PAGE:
... a spice rack full of flavor;
... hand-tools for the kitchen;
... Forager's cooking kit;
... a Diva for the ladies;
...canning jars with rings;
... a cast iron skillet;
... a French coffee press;
... black turtle beans;
... and a sapling apple tree.
Our Pop-culture is full of end-of-the-world stories for everything from a viral pandemic that turns 99% of the population into zombies to space matter colliding with our fragile planet.
One of the one's I've most recently read is Lucifer's Hammer. It's set in the 1970s and opens with the discovery of a comet that is heading toward earth, which, at first, astronomers believe will come close, but not touch, our planet, and then, begin to realize that it might actually come a lot closer than originally thought.
As they explain in the story, the comet is not one solid mass, but rather, it's a huge (and this one is HUGE) frozen gaseous ball in which are caught a lot of smaller stones, and as the comet comes closer to the sun, the gas starts to thaw, releasing some of the solid matter.
This matter falls to the earth like stone hail, and when it falls, it wreaks havoc like nothing people have ever seen.
In the story, there are two types of people: those who believe, from the beginning, that the comet will hit and start to make their doomsday preparations; and those who believe that it will be just an incredible opportunity to see something spectacular ... and then, life as usual will continue.
As the comet gets closer, the first group grows in number, until, by the time the comet comes within view, even those original naysayers are starting to make preparations.
Of the preps described in the book, I think Harvey Randall's last minute stocking up is probably the most creative. In particular, I liked his purchase of pepper.
Before refrigeration, meats were preserved using either drying or salt ... or a method called "salt-drying." This would make the meat very salty, and spices were valued to combat the saltiness of the food. Many of the spices used do not grow in temperate climates, like those found in Europe (and most of the US). Most of our favorite spices are indigenous to southeast Asia: cinnamon, cloves, cumin, black pepper, and nutmeg - to name a few. Wars have been fought (the Crusades were fought to secure trade routes through the Middle East from Europe) and lands have been conquered (the European conquest of the Americas was an attempt to find a water route to India as an alternative to the overland route through hostile Arabian territories) to obtain these spices .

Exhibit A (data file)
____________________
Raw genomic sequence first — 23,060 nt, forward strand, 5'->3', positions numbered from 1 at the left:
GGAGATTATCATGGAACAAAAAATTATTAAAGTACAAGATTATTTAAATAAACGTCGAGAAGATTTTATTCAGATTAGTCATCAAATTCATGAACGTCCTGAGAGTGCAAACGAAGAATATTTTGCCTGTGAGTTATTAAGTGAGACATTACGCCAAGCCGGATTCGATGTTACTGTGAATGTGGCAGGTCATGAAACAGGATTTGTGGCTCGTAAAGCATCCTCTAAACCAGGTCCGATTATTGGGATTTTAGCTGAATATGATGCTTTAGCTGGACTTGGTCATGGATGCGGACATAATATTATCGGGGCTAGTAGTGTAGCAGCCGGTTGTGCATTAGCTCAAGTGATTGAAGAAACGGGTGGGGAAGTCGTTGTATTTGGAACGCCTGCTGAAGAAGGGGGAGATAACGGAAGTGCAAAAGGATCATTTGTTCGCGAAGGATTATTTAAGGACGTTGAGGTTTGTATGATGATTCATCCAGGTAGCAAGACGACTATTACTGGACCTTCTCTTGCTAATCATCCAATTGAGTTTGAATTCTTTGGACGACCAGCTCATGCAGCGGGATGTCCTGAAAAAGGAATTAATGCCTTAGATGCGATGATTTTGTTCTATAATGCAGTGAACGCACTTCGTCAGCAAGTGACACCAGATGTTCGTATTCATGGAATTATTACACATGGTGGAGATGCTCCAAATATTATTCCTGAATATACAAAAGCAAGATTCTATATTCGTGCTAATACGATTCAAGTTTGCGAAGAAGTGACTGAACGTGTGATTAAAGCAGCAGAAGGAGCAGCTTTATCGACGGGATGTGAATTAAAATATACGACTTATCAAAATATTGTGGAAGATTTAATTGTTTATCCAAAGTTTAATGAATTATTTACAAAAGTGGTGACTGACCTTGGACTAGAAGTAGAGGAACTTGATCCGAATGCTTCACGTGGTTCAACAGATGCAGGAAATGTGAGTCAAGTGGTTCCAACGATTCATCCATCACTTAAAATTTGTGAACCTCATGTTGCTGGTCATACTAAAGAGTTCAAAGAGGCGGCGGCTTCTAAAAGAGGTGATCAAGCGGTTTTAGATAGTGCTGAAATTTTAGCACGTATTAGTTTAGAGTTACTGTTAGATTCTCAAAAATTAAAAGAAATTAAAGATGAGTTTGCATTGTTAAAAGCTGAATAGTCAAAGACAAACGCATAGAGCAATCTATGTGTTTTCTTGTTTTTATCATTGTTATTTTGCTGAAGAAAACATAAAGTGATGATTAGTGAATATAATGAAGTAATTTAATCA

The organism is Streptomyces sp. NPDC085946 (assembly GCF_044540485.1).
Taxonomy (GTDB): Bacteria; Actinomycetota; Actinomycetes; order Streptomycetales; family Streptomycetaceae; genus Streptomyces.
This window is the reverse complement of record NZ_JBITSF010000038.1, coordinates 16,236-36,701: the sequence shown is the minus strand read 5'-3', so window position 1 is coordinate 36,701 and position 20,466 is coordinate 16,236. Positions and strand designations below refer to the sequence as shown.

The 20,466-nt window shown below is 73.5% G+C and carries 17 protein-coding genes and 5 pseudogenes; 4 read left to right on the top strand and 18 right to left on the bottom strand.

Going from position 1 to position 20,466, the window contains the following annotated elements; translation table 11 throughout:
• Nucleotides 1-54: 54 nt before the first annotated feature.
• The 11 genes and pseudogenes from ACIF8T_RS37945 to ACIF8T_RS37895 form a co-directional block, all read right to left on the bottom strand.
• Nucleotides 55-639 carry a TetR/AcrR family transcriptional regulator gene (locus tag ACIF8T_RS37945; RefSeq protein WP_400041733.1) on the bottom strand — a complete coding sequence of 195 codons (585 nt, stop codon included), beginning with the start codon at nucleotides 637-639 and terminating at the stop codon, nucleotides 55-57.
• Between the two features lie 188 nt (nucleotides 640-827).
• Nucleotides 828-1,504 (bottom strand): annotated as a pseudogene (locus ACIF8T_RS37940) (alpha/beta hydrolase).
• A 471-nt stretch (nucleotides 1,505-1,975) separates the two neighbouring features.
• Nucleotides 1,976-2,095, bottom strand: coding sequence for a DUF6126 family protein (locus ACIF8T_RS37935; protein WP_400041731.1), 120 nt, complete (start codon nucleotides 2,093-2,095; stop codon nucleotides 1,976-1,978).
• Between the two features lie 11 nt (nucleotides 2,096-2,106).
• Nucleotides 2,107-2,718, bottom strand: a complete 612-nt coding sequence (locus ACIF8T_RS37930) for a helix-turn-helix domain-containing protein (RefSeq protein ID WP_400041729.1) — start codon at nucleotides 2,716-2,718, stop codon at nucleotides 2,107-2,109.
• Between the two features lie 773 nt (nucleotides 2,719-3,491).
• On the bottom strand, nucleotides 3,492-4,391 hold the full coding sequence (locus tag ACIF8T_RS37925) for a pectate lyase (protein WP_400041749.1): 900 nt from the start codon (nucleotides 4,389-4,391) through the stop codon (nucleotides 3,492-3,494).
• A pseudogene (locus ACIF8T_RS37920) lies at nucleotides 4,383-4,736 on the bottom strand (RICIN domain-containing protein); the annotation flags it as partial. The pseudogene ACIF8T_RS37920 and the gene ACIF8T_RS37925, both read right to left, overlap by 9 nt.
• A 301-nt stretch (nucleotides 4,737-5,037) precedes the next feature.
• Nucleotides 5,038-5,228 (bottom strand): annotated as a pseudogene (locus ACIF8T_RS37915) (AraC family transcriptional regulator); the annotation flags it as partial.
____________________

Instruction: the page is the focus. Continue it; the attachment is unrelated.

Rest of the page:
Today, we take these spices for granted, as they're relatively inexpensive and abundantly available just about everywhere we go ... including, often, the local dollar store.
... But, in a world turned upside-down, as Harvey Randall imagined the world would be after the comet hit, pepper won't be so easy to find, and while we're probably not going to run out of pepper any time soon, and neither will trade routes simply disappear overnight, the fact is that the price of everything is increasing, and as the availability of cheap energy decreases, so will our access to cheap spices.
Of course, there are a lot of people who don't, necessarily, agree that we've entered "Peak" anything, and they'll scoff at the idea that we should, at very least, be contemplating a world of less, but even if we believe this "Re"cession is a passing thing, and that it will soon be business as usual, if we look to history, "business as usual" is usually preambled by a big, world changing event. At least in the last century of recorded history, economic down times have always been followed by a war.
I have this list I like to refer to. It was compiled by survivors of the War in Sarajevo, and it lists out the first 100 things that disappeared from or became difficult to find in their local economy as the war raged across their land. I imagine if we could get some people who lived in Europe during WWII to make a list, theirs would look similar.
Living, like we do, here in the US (or other Western countries), where we've been in a state of relative peace - i.e. we haven't been aggressed on our own turf - for half a century (and here in the US, we haven't had a war on our soil since the late 19th Century), it's easy to become complacent and to believe that all we could ever need or want will always be available. Complacency and apathy are dangerous traps, and while I won't advocate hoarding hundreds of bottles of spices, I do think that having an extra on hand all of the time is a good idea.
As a gift, spices actually have a long tradition. In fact, some believe that the origin of our gift-giving tradition in this season stems from the Wise Men's visit, and as the song goes, the men were "Three Kings from [the] Orient", and what they brought were spices - a very valued and valuable commodity.
Here, in my community, we have an Asian market where spices can be purchased in bulk at a fraction of the cost of buying McCormick brand spices at the grocery store, and at a much better quality than the generic-brand spices available at the dollar store. Bought in bulk, the spices could, then, be divided and repackaged (in canning jars) to be disbursed to many different recipients.
For the prepper-minded there is no need to explain why spices are a good gift choice.
But even for a non-prepper, spices are a good choice of gift. We may not really appreciate the long and bloody history of the spice trade today, and we may not be thinking about the possibility of spice shortages, but, especially this time of year, we highly value our spices. Afterall, where would we be without nutmeg for our pumpkin pie and eggnog or cinnamon for our mulled cider?